Sunday, October 26, 2014

THE SUNKEN GARDEN

I have been working hard, all week, in the sunken garden. It gets very overgrown during the summer during which time it loses its identity as a sunken garden as plantings become too bountiful. Some editing is necessary.


I am removing tired skullcaps which become woody with age. When I open up the space I find all kinds of seedlings vying for a spot in the garden. There are lots of bluebonnets and it is unlikely I will let them remain because their spread can reach over 3'. The ones I want to nurture are the blackfoot daisies, skullcaps and dahlberg daisies.


So many plants in such a small place. A fireworks gomphrena, columbine, asparagus fern, euphorbia, blackfoot daisies, all hoping that I will let them be.


Ghost plant, Graptopetalum, as managed to peak out from underneath the lavender cotton, Santolina chamaecyparissus. In front a coreopsis is hoping to escape the dreaded cobra head.


I like to have evergreen anchors at each corner of the upper level of the sunken garden. This spot has seen rosemary, A. desmettiana and recently the soft leaf yucca, Y. recurvifolia. Last year I removed the tall soft leaf yucca from this area. It left behind lots of offspring which I just left. They have now grown into a large cluster. OK for now. We'll see how they develop. It certainly looks healthy and as yet is untouched by those sap-sucking bugs.


I had no idea when I planted this Yucca rostrata, several years ago, that it was going to grow into such a magnificent specimen. It anchors this corner of the garden closest to the patio. See the Philippine violet to the right. It seeded here right on the very edge. I thought it died in last years cold winter but it it surprised me with its return. I doubt it is removable without destroying it so it will have to stay until such time as it becomes to large.


I first planted a crape myrtle in this spot. It grew too big. Then a dwarf Greek myrtle. It grew too big. Two years ago I replaced the myrtle with the spineless prickly pear and the squid agave, Agave bracteosa. This week I removed 15 baby squids and one teenager. The teenager was forcing the mother plant over so is much relieved by the loss of offspring. The teenager is planted in the fourth corner. I'm hoping it will survive the move. I also cleared out all the ruellia and heart leaf skullcap although I doubt they are gone forever.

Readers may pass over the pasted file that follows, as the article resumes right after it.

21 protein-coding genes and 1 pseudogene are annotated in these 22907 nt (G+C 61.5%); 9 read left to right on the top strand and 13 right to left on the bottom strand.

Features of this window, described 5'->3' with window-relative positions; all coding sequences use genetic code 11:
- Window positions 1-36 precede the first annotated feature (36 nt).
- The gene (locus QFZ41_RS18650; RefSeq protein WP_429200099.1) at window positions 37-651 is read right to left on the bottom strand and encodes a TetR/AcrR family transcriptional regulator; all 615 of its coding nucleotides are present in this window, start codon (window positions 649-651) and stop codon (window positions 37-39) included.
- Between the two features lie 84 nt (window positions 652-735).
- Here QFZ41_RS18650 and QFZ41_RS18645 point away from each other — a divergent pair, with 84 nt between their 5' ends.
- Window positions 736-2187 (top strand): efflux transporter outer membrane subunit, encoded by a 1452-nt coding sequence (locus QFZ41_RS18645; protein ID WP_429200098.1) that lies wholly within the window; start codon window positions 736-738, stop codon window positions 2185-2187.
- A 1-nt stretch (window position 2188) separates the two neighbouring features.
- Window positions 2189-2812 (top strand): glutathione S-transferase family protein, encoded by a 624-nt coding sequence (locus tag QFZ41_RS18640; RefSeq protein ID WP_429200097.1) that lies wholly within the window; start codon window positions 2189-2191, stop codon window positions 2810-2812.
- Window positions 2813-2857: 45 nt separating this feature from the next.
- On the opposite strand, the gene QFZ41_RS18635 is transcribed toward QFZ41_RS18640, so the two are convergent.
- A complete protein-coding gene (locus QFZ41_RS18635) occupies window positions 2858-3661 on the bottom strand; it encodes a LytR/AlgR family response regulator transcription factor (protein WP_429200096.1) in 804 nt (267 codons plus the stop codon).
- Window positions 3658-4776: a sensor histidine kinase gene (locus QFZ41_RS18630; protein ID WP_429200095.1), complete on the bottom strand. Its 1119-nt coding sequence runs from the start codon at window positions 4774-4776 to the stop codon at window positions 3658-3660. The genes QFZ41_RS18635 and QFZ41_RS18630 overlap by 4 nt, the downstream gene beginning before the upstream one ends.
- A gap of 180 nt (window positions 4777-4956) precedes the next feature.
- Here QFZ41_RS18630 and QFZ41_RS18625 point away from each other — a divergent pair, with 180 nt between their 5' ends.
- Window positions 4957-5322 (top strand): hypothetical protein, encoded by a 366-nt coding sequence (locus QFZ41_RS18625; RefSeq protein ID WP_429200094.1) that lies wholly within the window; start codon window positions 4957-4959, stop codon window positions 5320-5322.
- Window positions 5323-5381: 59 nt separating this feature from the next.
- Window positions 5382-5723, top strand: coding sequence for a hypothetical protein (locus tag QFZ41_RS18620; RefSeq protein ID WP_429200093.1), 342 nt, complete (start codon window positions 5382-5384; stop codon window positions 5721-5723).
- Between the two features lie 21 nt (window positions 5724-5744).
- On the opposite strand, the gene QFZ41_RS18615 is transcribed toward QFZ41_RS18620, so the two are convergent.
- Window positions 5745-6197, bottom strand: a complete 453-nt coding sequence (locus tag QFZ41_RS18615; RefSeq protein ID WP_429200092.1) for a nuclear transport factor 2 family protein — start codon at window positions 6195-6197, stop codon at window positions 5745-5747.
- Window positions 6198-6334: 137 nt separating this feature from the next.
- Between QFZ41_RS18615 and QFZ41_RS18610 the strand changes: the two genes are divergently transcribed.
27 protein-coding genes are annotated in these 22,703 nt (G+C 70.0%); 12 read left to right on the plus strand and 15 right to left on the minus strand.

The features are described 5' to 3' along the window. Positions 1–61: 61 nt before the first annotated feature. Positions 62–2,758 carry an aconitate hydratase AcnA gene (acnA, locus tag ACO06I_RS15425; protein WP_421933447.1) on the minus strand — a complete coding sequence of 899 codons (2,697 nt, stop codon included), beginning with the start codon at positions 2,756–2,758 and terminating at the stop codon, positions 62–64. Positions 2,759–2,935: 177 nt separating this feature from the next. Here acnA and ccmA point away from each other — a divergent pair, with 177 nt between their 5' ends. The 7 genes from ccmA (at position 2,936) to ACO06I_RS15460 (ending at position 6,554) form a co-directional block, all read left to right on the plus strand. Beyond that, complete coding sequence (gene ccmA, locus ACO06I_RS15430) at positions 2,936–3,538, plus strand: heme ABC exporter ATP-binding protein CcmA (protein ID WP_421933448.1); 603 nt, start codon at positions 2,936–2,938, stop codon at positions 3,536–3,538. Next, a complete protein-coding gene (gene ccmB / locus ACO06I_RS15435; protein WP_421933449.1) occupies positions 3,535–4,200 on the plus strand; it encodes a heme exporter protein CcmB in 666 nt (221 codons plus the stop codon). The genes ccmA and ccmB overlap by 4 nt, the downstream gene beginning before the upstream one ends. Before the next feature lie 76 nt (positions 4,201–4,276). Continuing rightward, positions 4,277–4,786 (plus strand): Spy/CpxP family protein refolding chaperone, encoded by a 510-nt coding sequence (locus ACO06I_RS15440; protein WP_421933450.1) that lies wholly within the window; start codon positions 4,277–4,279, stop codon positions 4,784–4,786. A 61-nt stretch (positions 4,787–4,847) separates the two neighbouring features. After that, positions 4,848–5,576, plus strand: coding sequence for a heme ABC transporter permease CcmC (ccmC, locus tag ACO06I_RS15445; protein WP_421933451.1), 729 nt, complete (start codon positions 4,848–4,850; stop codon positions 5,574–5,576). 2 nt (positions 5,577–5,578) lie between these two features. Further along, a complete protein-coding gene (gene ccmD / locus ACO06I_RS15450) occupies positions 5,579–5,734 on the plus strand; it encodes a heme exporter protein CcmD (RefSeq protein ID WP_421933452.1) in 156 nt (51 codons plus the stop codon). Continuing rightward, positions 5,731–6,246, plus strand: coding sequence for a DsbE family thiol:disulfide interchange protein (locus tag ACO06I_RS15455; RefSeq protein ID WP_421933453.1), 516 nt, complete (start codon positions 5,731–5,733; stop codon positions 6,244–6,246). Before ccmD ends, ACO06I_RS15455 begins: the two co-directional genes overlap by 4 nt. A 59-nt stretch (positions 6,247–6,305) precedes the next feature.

Time to think about some companion plantings.

16 comments:

  1. Your sunken garden continues to amaze me. And you have to be very disciplined to yank out what needs to go. I have a hard time doing that and my landscape shows it! The yucca rostrata certainly did turn out to be a magnificent specimen. And I'm still chuckling over the 15 baby squids and one teenager. Love your writing!

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    1. I'm glad you enjoy my blog. Yes, those children were just getting out of hand. Mother is so much happier without them.

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  2. As I read your post, the image of you as the red queen crying "off with their heads" came to mind. Still, you wield that cobra head with immense discretion and purpose - your results prove that. I wish I were as disciplined.

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    1. Sometimes I am just driven to have a really good clean out. But the fact is, I should never let them get such a hold before I do it.

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  3. I simply love that first photo. The stone base is spectacular - you are quite an artist!

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    1. Thank you. I love working with rocks better than planting. When in doubt add more rocks.

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  4. Wow - 15 babies AND a teenager. That momma must be sighing in relief now you've given her newly reclaimed space to stretch out into. Will you keep most of the babies and put them elsewhere? Pot them up and trade them? That's an ocean load of squids!

    I absolutely love the look of the ghost plant peeking out from under the santolina. That gives me ideas for my own spaces. Thank you, ma'am!

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    1. Mother is managing to upright herself having spend the summer bent over. We are all happy to see those babies find new homes.

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  5. Yucca rostrata is fast becoming one of my favorite plants, having seen it used so dramatically and effectively in Curt Arnette's gardens and other gardens around town. I plan to add two more to my garden next spring. Your sunken garden is beautiful as always!

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    1. I haven't seen any small specimens. The larger ones are just not affordable plus the difficulty of digging a hole in which to put them.

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  6. You are doing my favorite kind of gardening - just yank out what needs to go. That is so much better than trying to baby plants that don't want to grow where you want to plant them. Loved your pictures also.

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    1. SO true. I often fail when I try to put in new plants. There is so little soil that a seed needs to make its own way intot he ground.

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